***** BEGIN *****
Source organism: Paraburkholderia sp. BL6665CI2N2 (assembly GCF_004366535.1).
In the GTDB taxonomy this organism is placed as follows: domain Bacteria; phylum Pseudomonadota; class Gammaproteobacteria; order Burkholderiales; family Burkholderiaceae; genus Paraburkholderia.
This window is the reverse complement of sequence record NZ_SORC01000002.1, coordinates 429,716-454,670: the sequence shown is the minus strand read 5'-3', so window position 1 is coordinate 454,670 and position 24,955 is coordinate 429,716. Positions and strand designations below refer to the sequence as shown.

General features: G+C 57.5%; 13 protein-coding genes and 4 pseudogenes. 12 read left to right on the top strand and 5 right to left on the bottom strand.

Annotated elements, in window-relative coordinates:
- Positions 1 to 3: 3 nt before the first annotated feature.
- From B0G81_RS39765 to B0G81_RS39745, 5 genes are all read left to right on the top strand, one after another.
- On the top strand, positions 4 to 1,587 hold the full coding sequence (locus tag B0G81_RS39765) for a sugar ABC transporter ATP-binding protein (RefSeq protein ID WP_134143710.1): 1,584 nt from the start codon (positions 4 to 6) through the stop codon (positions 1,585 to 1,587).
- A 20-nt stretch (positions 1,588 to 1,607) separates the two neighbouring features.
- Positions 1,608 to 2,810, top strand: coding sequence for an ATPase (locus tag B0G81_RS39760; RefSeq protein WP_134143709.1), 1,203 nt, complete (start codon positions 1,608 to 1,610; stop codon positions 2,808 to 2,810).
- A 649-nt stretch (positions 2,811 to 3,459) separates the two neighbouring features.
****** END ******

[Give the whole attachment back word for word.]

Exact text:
Source organism: Paraburkholderia sp. BL6665CI2N2 (assembly GCF_004366535.1).
In the GTDB taxonomy this organism is placed as follows: domain Bacteria; phylum Pseudomonadota; class Gammaproteobacteria; order Burkholderiales; family Burkholderiaceae; genus Paraburkholderia.
This window is the reverse complement of sequence record NZ_SORC01000002.1, coordinates 429,716-454,670: the sequence shown is the minus strand read 5'-3', so window position 1 is coordinate 454,670 and position 24,955 is coordinate 429,716. Positions and strand designations below refer to the sequence as shown.

General features: G+C 57.5%; 13 protein-coding genes and 4 pseudogenes. 12 read left to right on the top strand and 5 right to left on the bottom strand.

Annotated elements, in window-relative coordinates:
- Positions 1 to 3: 3 nt before the first annotated feature.
- From B0G81_RS39765 to B0G81_RS39745, 5 genes are all read left to right on the top strand, one after another.
- On the top strand, positions 4 to 1,587 hold the full coding sequence (locus tag B0G81_RS39765) for a sugar ABC transporter ATP-binding protein (RefSeq protein ID WP_134143710.1): 1,584 nt from the start codon (positions 4 to 6) through the stop codon (positions 1,585 to 1,587).
- A 20-nt stretch (positions 1,588 to 1,607) separates the two neighbouring features.
- Positions 1,608 to 2,810, top strand: coding sequence for an ATPase (locus tag B0G81_RS39760; RefSeq protein WP_134143709.1), 1,203 nt, complete (start codon positions 1,608 to 1,610; stop codon positions 2,808 to 2,810).
- A 649-nt stretch (positions 2,811 to 3,459) separates the two neighbouring features.